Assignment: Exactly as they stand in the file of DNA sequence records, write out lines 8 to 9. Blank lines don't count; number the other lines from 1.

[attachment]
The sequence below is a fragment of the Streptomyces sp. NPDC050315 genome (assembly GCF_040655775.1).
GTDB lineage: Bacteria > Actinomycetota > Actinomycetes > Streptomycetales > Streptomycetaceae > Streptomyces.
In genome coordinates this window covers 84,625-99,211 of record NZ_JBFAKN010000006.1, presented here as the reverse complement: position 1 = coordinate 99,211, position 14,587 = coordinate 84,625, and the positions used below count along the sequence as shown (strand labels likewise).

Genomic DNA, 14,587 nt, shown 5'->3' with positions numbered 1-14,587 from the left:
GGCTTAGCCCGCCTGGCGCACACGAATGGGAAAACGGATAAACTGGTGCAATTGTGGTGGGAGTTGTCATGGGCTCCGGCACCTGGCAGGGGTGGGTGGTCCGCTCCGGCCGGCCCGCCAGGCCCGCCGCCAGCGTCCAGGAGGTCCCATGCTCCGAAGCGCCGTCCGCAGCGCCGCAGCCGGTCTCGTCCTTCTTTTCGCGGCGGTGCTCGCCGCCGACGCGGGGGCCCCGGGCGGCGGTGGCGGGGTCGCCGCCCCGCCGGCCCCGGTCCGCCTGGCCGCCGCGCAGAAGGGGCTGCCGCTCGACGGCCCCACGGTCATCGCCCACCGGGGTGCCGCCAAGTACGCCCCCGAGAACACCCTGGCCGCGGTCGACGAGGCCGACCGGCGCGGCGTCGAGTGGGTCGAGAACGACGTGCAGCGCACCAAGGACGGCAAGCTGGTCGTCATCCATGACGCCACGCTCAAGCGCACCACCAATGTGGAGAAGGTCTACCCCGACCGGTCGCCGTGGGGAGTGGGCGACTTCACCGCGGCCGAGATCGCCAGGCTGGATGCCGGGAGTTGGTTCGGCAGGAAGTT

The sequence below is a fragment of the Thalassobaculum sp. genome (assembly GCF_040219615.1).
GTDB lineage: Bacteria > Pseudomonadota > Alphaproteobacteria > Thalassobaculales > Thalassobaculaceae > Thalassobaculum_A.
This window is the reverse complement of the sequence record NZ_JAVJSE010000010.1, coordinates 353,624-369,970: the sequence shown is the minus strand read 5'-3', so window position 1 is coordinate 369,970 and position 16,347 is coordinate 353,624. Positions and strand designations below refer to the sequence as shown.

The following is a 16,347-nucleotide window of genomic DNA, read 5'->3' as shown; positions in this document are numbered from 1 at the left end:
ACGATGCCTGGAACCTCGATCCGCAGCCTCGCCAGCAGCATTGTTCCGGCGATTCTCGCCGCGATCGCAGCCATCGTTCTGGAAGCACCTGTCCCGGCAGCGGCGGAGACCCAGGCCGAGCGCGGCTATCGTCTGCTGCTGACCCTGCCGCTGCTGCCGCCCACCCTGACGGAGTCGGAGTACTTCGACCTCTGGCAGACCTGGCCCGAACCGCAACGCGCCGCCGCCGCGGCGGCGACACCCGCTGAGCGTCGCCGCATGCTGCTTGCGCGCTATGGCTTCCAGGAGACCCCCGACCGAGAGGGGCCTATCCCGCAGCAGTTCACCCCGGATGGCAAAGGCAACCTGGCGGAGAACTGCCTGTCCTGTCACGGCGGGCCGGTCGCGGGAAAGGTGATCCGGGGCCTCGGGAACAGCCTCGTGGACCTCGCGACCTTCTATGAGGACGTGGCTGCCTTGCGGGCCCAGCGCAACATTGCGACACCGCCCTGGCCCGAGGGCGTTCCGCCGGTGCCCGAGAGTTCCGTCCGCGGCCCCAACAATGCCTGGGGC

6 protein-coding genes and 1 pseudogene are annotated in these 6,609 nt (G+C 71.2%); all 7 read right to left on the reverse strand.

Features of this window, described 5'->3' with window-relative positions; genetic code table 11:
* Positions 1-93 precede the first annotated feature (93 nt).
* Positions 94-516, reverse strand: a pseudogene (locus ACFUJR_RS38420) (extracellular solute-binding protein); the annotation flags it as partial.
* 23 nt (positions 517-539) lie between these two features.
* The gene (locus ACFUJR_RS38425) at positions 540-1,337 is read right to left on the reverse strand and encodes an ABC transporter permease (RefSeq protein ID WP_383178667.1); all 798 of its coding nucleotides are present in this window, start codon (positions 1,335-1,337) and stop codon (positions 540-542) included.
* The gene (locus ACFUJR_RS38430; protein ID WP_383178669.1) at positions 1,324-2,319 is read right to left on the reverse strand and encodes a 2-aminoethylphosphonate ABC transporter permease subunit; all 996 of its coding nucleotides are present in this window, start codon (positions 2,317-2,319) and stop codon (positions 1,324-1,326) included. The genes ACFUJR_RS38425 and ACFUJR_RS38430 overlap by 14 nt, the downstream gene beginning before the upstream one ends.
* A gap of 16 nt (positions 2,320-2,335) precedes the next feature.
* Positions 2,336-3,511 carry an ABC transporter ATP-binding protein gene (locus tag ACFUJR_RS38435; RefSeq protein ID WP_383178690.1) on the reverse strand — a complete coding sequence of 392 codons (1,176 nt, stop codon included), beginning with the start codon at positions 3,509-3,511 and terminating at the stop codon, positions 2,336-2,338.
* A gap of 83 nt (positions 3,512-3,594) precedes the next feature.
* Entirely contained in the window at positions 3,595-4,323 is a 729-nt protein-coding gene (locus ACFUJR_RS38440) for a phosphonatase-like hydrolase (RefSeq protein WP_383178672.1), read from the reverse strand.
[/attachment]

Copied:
This window is the reverse complement of the sequence record NZ_JAVJSE010000010.1, coordinates 353,624-369,970: the sequence shown is the minus strand read 5'-3', so window position 1 is coordinate 369,970 and position 16,347 is coordinate 353,624. Positions and strand designations below refer to the sequence as shown.

The following is a 16,347-nucleotide window of genomic DNA, read 5'->3' as shown; positions in this document are numbered from 1 at the left end: